Hobbes and Public Education

You can only know those things you can name.

Thomas Hobbes contends, both explicitly and implicitly, in his Leviathan that political philosophy is an impossible project because the greatest of the political philosophers (Plato and Aristotle) had failed to convert political wisdom into an attainable goal. In other words, there may be wise men, but there is no formula to produce wise men (We assume here that wisdom is a perceptible characteristic that both wise and unwise can recognize). Wise men do not necessarily produce wise men (see the relationship between Socrates and Plato on the one hand with Socrates and Alcibiades and Socrates and Critias on the other…don’t worry about the connection between Socrates and Thrasymachus).

So Hobbes releases the acid of skepticism on political philosophy itself. He hopes, one can assume (since he’s dedicated himself to writing on the topic), that whatever is left from this process will be reliable enough to build a new philosophical structure upon. Thomas Hobbes is in search of a formula to produce the best regime which will, in turn, produce the best men, via education, for that regime.

Thomas Hobbes was, in my horribly unqualified opinion, off the mark. There cannot be a science of wisdom. Science is formulaic and soulless, like its subject matter (matter and energy). Wisdom is the ability to think and act rightly at the right time to the right degree. In the face of the accidents of life, and against our lower tyrannical urges, wisdom conforms to the needs of that instant of time all the while keeping an eye on the highest good. Accidents cannot be taken into account by laws and so there must be a mechanism to absorb the blows of fate. Wise men cannot be created by an educational formula because there cannot be a science/system of the unforeseen.

Got F’s in wisdom…

Hobbes’ teacher, Niccolo Machiavelli, states in The Prince that centralizing power as a deterrent to the whims of God/luck/accidents/Fortuna is the best and only stand-in for wisdom. The formula for producing wisdom is actually a formula for acquiring power. Wisdom (education’s end) is sacrificed for power (politic’s end). The pursuit of Truth is now a colloquial pursuit of getting the upper hand over an enemy.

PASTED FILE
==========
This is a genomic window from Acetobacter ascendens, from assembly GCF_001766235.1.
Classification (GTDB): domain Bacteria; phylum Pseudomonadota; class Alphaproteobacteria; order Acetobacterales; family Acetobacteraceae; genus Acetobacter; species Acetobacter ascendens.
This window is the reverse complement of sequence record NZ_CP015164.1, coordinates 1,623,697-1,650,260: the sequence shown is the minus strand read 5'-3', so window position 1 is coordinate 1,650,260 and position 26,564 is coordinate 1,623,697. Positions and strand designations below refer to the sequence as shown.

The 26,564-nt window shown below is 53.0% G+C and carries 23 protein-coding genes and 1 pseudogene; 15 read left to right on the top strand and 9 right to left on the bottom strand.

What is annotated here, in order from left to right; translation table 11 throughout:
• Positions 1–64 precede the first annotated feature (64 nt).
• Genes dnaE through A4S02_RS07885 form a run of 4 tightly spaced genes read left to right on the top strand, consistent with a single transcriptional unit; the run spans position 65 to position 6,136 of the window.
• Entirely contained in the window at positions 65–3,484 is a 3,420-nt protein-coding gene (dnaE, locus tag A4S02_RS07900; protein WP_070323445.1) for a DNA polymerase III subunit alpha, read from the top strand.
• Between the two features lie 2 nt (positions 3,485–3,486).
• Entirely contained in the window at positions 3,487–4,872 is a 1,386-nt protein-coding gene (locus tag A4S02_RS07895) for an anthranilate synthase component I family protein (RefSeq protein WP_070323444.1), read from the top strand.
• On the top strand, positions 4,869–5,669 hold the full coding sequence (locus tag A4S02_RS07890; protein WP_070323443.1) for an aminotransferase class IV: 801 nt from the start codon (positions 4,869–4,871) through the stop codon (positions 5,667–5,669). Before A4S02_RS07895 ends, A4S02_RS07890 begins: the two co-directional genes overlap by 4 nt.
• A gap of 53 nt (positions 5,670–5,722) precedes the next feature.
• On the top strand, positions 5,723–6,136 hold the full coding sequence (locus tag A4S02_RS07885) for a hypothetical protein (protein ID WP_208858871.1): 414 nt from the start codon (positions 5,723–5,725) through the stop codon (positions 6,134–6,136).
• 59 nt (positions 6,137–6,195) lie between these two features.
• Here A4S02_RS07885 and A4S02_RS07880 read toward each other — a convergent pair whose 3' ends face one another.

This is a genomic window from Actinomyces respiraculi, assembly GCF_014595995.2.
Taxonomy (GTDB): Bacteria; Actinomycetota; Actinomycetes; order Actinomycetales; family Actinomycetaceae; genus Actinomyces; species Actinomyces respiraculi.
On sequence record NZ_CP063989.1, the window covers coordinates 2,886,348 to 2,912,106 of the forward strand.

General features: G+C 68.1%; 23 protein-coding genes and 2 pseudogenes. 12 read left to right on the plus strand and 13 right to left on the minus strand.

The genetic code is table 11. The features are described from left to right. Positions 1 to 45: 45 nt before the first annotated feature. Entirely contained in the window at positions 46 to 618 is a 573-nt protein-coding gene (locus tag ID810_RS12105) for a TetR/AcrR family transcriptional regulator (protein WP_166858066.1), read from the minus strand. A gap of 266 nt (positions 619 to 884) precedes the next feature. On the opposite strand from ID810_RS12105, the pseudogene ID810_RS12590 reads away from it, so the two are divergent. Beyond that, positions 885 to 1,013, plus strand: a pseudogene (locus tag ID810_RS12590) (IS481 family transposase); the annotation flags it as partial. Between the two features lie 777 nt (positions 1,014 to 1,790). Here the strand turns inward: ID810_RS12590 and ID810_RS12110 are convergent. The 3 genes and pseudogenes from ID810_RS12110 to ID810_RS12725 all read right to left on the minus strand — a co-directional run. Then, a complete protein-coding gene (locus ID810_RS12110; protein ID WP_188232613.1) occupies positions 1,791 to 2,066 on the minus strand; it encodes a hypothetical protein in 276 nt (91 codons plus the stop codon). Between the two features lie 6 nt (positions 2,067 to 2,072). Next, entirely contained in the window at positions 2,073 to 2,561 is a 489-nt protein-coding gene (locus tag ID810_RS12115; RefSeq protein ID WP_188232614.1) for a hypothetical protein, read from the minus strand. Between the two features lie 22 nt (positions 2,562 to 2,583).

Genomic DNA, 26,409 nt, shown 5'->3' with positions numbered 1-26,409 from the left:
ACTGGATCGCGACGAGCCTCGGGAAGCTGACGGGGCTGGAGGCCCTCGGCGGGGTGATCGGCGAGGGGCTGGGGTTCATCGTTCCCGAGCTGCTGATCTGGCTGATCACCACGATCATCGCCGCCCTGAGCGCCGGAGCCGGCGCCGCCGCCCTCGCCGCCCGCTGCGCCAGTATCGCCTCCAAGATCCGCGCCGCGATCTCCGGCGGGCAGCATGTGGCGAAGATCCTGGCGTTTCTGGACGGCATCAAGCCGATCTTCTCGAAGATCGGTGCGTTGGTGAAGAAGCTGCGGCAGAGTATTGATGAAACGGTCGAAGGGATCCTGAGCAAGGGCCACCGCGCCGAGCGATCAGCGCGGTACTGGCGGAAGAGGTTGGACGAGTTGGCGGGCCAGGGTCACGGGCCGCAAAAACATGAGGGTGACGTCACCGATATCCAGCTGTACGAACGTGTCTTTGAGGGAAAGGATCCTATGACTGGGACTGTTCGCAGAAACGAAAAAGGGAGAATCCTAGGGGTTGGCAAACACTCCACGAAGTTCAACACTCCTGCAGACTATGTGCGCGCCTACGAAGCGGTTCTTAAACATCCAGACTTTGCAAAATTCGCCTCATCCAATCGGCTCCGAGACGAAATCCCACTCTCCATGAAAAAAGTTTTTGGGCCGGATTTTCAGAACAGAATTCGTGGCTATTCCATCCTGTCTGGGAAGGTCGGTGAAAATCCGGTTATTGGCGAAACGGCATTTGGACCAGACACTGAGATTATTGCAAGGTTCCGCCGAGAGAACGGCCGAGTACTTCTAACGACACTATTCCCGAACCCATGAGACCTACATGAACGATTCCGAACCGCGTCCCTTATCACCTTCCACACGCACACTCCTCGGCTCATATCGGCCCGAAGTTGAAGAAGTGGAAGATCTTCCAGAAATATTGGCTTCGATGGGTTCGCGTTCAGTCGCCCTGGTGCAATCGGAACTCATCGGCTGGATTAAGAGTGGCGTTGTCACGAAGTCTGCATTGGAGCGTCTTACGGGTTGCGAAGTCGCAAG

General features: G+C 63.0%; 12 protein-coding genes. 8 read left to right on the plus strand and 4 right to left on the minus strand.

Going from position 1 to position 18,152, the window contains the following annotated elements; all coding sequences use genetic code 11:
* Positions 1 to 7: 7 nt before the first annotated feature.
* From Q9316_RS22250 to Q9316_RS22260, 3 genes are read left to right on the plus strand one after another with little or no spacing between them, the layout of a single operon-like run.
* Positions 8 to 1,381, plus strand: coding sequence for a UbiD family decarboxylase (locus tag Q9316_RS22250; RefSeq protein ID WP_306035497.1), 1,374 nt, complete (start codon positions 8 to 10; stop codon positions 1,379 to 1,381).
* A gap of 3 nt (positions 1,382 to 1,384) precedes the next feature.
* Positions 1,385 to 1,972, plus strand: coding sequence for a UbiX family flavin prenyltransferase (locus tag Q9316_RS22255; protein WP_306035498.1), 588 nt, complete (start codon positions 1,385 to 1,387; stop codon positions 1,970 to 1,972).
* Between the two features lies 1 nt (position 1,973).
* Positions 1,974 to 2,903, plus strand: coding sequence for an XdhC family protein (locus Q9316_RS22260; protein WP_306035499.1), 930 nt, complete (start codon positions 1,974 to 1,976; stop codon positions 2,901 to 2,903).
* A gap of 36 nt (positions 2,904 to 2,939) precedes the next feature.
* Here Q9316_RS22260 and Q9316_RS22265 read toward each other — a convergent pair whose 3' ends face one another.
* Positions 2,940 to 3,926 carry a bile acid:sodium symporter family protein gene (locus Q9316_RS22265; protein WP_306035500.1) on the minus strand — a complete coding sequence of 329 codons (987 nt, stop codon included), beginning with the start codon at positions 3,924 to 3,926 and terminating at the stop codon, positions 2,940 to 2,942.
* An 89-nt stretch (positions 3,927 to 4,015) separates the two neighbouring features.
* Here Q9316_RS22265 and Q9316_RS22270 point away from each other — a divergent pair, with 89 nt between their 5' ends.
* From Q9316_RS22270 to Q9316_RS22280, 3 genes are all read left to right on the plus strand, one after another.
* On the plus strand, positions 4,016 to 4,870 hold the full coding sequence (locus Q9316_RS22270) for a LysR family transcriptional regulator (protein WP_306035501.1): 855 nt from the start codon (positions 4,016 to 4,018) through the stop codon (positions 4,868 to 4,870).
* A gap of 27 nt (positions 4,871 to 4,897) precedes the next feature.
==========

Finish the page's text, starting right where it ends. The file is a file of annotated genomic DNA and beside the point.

What does this have to do with education?

I walk my students through a simple exercise. Why do you want a high school degree? “To go to college”, they usually say. Why do you go to college? “To get a good paying job”, they respond. Then education, at it’s center is an economic endeavor? “I guess.” they say. And getting us a job gives us money, right? “Yes”. And what is money? Eventually we come to agree that it is power. So education is only good for economic power? 99% answer in the affirmative. Are we all Hobbesians, then? Is Machiavelli our intellectual grandfather?

If we equate philosophy with the pursuit of, not wisdom, but jobs and material goods then the pursuit of power is the true conclusion of education. And to be fair to the kids, material goods are a more immediate and knowable form of “the good” and “the beautiful”.

Public schools are, collectively, the philosophical pursuit writ large. Schools are our best hope to fashion future philosophers and leaders. If public school are simply job incubators, then teachers are nothing more than animal trainers. Humans are no better than those stupid squirrels in my attic that react to stimuli, but cannot hope to attain anything higher. Plato hints at this during the discussion between Socrates, Adiemantus, and Glaucon in Book II of Plato’s Republic (the city of pigs, specifically ).

As one of my favorite authors claims, the lower can be understood in terms of the high, but the high can only be deformed by understanding it via the low. The low is free to be low in the presence of the high. The high is warped by the view from the low.

Technology as an opiate of the masses